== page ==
Construction's unemployment rate fell in February, to 17.1% from January’s 17.8%, and also was much better than February 2011’s 21.8% level, the Bureau of Labor Statistics has reported, but BLS also said the industry lost 13,000 jobs last month.
The bureau's latest monthly report, released on March 9, indicated that construction’s jobless rate has showed year-over-year improvement for 17 consecutive months.
The BLS unemployment rates for construction and other industries are not adjusted to account for seasonal variations.
The improvement in construction's jobless rate and drop in its total jobs are apparently mixed signals about the industry's health. But Ken Simonson, Associated General Contractors of America chief economist, says that warmer-than-usual winter weather helps explain the results.
Simonson says, "Since many firms were able to either get an early start, or a late finish, to construction activity in December and January because of mild conditions, [February's] job decline is probably more of a seasonal correction than the start of a new trend." He notes that construction added 47,000 jobs over December and January combined.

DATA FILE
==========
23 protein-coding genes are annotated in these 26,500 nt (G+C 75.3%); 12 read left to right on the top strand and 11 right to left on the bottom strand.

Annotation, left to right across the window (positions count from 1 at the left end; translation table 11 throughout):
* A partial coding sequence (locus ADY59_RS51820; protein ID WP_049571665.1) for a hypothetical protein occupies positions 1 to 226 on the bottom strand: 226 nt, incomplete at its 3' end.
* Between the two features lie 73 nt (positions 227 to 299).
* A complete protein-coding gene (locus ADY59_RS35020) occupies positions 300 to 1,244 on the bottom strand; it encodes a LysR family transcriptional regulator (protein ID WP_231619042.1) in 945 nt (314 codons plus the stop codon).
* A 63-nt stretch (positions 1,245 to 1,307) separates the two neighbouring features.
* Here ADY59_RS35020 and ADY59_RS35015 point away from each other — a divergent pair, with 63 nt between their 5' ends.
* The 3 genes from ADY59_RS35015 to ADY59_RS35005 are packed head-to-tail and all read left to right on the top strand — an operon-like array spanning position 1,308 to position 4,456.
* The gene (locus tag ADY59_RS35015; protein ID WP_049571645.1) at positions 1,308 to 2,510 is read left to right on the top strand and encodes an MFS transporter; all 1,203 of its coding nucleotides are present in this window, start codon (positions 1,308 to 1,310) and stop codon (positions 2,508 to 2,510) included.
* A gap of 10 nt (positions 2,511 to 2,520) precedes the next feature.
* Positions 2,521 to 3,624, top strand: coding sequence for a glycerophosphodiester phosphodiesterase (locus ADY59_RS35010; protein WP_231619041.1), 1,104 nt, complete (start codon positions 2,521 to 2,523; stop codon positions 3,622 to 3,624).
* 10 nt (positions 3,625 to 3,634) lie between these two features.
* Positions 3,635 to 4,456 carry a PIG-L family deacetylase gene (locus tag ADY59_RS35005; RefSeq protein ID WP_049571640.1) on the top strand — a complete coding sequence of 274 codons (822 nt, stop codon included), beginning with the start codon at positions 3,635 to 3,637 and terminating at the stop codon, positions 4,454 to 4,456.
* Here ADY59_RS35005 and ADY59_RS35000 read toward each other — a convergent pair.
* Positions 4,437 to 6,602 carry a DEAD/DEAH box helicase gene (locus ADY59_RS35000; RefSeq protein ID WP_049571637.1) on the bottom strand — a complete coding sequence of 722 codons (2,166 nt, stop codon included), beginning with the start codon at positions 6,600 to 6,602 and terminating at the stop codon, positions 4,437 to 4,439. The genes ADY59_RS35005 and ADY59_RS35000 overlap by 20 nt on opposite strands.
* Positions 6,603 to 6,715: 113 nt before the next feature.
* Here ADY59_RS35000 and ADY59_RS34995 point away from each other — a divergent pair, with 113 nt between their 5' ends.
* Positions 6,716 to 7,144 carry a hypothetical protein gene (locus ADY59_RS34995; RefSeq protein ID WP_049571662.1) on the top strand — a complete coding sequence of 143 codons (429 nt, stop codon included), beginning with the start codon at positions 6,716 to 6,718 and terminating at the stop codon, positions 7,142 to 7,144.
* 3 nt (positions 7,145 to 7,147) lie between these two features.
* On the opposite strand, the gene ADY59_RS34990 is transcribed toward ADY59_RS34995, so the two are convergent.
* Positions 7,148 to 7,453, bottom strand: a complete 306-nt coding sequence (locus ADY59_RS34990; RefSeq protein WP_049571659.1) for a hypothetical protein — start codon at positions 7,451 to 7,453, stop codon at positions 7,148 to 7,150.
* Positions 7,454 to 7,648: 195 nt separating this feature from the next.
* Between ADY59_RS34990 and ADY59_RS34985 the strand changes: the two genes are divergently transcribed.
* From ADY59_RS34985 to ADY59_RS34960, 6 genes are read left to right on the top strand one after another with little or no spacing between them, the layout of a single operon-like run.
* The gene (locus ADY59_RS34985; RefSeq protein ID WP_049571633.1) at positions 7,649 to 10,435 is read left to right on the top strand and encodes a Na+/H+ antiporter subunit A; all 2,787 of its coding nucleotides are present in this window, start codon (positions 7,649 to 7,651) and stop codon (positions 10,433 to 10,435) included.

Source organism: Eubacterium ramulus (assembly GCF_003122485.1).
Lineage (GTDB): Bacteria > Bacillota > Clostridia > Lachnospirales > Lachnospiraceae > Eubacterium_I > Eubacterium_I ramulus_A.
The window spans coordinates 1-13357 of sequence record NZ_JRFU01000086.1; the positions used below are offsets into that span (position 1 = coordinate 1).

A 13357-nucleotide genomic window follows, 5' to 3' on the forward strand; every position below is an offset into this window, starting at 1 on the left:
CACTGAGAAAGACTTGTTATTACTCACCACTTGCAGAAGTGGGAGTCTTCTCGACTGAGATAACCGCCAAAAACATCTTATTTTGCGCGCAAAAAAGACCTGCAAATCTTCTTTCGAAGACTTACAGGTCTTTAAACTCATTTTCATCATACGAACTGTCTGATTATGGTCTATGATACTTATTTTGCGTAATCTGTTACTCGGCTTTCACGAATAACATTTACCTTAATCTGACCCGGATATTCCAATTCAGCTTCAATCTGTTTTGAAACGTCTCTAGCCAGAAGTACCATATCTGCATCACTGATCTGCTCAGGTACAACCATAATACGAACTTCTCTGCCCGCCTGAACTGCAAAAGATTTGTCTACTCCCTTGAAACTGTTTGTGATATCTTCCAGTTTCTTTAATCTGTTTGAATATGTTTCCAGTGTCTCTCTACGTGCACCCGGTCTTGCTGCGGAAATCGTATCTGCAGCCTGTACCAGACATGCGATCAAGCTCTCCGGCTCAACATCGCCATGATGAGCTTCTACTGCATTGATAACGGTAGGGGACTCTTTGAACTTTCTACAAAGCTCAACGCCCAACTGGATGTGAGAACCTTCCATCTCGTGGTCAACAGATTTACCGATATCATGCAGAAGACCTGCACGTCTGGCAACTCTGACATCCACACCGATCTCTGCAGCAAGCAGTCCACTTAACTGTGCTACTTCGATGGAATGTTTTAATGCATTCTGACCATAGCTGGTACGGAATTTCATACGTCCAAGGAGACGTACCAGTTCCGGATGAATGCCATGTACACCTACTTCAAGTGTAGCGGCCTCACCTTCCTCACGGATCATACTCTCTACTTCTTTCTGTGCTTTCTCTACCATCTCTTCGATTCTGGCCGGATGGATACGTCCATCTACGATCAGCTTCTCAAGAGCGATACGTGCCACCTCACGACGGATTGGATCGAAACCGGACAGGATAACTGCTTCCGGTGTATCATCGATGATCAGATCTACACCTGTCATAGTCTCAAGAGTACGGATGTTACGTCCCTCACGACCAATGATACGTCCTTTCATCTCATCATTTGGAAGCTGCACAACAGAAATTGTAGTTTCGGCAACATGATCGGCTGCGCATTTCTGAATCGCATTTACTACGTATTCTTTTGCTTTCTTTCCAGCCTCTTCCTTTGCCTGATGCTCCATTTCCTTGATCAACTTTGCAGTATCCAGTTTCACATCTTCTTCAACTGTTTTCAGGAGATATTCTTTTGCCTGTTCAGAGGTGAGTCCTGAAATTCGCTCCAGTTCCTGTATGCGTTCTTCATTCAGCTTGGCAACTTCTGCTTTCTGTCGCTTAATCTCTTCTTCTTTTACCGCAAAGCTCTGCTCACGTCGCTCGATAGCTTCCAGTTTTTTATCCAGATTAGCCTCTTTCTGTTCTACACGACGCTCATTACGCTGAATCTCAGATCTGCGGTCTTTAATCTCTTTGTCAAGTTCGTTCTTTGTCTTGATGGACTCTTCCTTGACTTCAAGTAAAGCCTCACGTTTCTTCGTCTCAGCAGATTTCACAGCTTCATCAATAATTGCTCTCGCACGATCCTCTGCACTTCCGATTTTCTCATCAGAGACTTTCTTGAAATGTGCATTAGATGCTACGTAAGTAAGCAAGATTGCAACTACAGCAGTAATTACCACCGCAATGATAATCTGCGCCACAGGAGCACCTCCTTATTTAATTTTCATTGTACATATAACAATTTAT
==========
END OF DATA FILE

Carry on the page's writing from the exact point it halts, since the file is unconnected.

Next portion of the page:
BLS's detailed breakdown of construction industry segments shows that specialty trade contractors—the largest sector in the industry—were hard hit, losing 15,400 jobs in February. The heavy-civil construction area shed 1,300 positions.
On the plus side, the buildings segment posted an increase of 3,800 jobs for the month.
In addition, architectural and engineering services—a separate BLS industry category— gained 4,300 jobs in February.
AGC's Simonson notes that construction employment has risen by 65,000, or 1.2%, since February 2011, which he terms a "lamentably small" increase compared with the 2.2 million jobs the industry has lost since early 2006.
Anirban Basu, Associated Builders and Contractors chief economist, said, "The loss of nonresidential construction jobs in February represented an end to a three-month winning streak." He said seasonal factors may be part of the explanation for the downturn in jobs and noted that the numbers later are revised, often significantly, by BLS.